20+ Ideas for Frugal and FUN Sensory Activities

Sensory Activities with Natural Materials

                                                                      {Guest Post} Welcome, Rebekah of the Golden Gleam!

The fantastic part about the following list (aside from how much fun your kids will have with these materials…) is that the items are all free or in some cases, create a product that your family will eat in the end!  A lot of people have a problem with using food for sensory play.  They think it is wasteful, and it doesn't teach children to respect the food that should be nourishing our bodies rather than being thrown in the trash after play.

For those who would like to incorporate less wasteful and natural sensory materials for play, the list below provides ideas for materials that are fun for kids to play with and satisfy their need to explore the world through their sense of touch.
Sensory Activities with Natural Materials

No Waste Sensory Materials

In Your Backyard

  • mud
  • sprinklers
  • grass clippings
  • cut flowers
  • dried leaves


  • rain
  • snow

In Nature

  • bodies of water
  • sand
  • rocks
  • dirt
  • puddles

At Home

  • a bath
  • vegetable peels
  • kneading bread
  • preparing foodused coffee grounds
  • ice

At the Park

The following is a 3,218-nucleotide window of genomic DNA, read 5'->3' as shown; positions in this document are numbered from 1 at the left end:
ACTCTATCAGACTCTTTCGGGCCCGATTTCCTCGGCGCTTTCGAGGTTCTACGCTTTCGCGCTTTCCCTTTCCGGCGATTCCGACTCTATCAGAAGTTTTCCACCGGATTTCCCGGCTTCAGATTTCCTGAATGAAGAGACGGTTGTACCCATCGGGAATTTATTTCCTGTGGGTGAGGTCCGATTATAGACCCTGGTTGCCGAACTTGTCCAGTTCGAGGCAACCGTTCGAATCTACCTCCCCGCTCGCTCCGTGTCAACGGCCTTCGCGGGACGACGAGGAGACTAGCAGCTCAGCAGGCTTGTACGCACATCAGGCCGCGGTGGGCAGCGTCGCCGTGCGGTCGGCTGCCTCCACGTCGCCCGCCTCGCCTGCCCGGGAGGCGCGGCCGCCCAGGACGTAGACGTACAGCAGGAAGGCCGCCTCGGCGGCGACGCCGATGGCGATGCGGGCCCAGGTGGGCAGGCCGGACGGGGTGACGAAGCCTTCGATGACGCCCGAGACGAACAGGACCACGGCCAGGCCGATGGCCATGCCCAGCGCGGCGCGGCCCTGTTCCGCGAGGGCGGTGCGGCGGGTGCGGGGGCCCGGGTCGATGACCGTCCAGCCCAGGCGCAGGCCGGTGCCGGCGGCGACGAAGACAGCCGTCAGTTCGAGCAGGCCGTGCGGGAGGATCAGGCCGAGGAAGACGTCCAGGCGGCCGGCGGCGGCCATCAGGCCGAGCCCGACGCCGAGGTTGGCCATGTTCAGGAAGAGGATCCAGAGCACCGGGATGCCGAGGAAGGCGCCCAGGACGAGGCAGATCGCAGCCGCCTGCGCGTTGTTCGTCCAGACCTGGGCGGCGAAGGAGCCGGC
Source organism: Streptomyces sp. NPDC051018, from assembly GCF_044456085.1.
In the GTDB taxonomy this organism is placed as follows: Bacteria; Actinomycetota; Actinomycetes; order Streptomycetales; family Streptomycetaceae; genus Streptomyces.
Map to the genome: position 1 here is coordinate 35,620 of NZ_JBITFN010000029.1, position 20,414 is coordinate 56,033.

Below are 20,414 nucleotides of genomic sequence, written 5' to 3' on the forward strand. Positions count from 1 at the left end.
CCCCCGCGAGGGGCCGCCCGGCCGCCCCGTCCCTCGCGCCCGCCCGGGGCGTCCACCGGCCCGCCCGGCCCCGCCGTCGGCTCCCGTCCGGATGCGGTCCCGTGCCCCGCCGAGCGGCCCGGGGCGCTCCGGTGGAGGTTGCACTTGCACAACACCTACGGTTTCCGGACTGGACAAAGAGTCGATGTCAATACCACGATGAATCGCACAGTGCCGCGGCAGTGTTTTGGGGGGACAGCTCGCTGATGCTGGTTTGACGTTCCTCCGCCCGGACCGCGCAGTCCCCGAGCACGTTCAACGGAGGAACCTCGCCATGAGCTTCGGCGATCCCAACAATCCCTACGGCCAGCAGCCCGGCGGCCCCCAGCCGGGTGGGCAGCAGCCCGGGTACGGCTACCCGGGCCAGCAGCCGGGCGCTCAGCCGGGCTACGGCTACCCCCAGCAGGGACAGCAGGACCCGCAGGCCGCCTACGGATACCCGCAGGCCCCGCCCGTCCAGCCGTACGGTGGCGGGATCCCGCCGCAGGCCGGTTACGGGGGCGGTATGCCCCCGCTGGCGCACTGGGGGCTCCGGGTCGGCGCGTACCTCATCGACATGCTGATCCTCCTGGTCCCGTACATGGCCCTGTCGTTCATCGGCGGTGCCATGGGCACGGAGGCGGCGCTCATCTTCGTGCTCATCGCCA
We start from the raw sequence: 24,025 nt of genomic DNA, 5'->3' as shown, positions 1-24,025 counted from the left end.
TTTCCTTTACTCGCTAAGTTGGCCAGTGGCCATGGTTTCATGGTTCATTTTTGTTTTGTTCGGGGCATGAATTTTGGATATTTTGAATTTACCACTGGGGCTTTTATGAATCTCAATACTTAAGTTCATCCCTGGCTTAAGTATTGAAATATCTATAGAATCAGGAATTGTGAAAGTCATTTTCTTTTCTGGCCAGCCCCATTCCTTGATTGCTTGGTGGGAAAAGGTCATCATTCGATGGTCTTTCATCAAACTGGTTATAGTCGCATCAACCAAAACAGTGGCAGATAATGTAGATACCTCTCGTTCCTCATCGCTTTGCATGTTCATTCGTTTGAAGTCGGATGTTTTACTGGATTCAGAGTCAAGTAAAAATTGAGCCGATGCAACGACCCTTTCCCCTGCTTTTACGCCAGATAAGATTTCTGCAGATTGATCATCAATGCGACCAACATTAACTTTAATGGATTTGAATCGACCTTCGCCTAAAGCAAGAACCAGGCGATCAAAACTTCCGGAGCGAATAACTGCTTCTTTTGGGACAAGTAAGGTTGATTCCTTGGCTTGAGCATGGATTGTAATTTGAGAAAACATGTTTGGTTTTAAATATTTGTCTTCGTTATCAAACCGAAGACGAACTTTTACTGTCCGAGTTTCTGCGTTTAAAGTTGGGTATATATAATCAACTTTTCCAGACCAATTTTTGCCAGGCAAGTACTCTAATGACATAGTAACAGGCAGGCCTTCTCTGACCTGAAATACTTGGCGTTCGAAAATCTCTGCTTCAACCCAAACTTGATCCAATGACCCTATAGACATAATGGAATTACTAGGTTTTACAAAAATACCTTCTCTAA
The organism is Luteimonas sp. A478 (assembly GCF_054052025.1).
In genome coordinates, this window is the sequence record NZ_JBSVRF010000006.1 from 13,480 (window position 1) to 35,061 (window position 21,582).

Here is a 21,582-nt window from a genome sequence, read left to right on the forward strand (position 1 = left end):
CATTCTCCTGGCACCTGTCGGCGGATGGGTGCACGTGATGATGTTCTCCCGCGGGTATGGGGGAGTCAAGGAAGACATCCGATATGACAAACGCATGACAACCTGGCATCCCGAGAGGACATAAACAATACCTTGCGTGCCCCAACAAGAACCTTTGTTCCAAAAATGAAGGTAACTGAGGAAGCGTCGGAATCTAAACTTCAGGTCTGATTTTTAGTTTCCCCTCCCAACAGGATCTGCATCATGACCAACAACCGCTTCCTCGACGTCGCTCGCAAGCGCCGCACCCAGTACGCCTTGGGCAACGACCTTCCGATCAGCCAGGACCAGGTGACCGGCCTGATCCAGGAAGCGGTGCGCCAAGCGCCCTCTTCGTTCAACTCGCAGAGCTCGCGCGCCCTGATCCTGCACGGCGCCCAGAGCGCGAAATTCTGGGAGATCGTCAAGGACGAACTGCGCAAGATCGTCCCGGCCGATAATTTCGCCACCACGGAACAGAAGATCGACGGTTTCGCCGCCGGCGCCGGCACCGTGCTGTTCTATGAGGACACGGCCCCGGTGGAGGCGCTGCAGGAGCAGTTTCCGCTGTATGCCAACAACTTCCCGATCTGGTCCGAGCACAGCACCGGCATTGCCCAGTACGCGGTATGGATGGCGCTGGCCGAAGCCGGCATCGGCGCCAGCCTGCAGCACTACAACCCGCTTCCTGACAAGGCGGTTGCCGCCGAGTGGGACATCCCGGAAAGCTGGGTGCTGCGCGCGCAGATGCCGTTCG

• mulch
  • gravel
  • pool
  • fountains
While I do find it beneficial for my daughter to use food for art and play, I respect the fact that some people don't want to use food for play. When selecting materials for our play, I don't always use food if there is another less wasteful option.   In fact, when my daughter was a baby and a toddler and I had never heard of sensory trays.

But she had rich sensory experiences because nature's classroom is abundant with material for her to dig her hands into and explore.  If children spend a lot of time playing in an environment filled with natural materials, the need for food or synthetic material as sensory play material is not necessary.

Rebekah learned about sensory play by mothering her daughter who likes to touch everything.  She writes about lighting up kids through art, play, learning, and a lot of love at The Golden Gleam.